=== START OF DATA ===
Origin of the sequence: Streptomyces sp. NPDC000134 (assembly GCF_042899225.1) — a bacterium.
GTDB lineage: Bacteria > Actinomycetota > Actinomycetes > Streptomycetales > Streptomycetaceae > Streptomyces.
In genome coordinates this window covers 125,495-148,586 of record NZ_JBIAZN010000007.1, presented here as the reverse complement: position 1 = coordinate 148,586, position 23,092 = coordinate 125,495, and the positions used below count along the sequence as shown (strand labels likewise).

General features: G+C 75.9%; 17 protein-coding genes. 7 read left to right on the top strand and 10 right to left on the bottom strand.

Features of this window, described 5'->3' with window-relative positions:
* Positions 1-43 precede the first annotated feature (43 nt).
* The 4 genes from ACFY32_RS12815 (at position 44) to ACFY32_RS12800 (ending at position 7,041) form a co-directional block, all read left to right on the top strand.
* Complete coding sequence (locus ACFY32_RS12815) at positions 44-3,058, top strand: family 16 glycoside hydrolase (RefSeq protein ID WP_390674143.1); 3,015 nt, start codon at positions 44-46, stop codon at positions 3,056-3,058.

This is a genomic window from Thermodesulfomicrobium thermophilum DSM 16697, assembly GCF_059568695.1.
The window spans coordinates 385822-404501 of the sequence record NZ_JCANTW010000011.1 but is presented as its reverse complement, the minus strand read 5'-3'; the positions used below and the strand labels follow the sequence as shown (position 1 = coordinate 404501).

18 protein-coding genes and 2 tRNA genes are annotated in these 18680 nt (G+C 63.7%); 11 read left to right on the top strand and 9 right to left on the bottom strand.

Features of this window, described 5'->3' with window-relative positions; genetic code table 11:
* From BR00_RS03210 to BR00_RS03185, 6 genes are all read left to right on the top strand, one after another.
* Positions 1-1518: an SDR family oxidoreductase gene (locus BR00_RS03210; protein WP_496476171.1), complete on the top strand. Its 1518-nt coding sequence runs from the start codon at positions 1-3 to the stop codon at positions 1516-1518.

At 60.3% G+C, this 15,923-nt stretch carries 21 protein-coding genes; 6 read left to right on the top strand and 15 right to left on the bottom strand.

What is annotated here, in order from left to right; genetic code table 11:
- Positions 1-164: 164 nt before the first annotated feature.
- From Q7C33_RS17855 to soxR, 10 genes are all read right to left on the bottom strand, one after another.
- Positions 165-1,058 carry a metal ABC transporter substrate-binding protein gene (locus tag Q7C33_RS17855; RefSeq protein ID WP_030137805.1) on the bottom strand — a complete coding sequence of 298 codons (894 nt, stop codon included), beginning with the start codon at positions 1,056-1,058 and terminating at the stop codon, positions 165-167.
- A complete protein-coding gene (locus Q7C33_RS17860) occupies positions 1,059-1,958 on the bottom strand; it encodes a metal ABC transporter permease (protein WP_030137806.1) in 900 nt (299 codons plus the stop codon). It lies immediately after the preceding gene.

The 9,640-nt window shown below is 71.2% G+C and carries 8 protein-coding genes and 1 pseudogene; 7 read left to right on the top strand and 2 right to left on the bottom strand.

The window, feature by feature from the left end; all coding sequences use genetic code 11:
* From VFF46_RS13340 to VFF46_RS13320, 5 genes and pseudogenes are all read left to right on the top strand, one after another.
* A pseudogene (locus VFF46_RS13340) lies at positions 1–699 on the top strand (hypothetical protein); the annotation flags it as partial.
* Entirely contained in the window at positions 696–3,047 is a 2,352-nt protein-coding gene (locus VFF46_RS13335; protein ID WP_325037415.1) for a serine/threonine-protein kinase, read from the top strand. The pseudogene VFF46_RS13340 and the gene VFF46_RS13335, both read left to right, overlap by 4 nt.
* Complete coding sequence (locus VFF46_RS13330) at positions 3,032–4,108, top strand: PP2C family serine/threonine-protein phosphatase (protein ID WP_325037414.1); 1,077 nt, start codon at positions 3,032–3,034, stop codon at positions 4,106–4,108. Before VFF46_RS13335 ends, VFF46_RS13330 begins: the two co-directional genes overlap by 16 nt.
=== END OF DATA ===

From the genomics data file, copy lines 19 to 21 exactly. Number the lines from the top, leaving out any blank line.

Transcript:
- Positions 165-1,058 carry a metal ABC transporter substrate-binding protein gene (locus tag Q7C33_RS17855; RefSeq protein ID WP_030137805.1) on the bottom strand — a complete coding sequence of 298 codons (894 nt, stop codon included), beginning with the start codon at positions 1,056-1,058 and terminating at the stop codon, positions 165-167.
- A complete protein-coding gene (locus Q7C33_RS17860) occupies positions 1,059-1,958 on the bottom strand; it encodes a metal ABC transporter permease (protein WP_030137806.1) in 900 nt (299 codons plus the stop codon). It lies immediately after the preceding gene.

The 9,640-nt window shown below is 71.2% G+C and carries 8 protein-coding genes and 1 pseudogene; 7 read left to right on the top strand and 2 right to left on the bottom strand.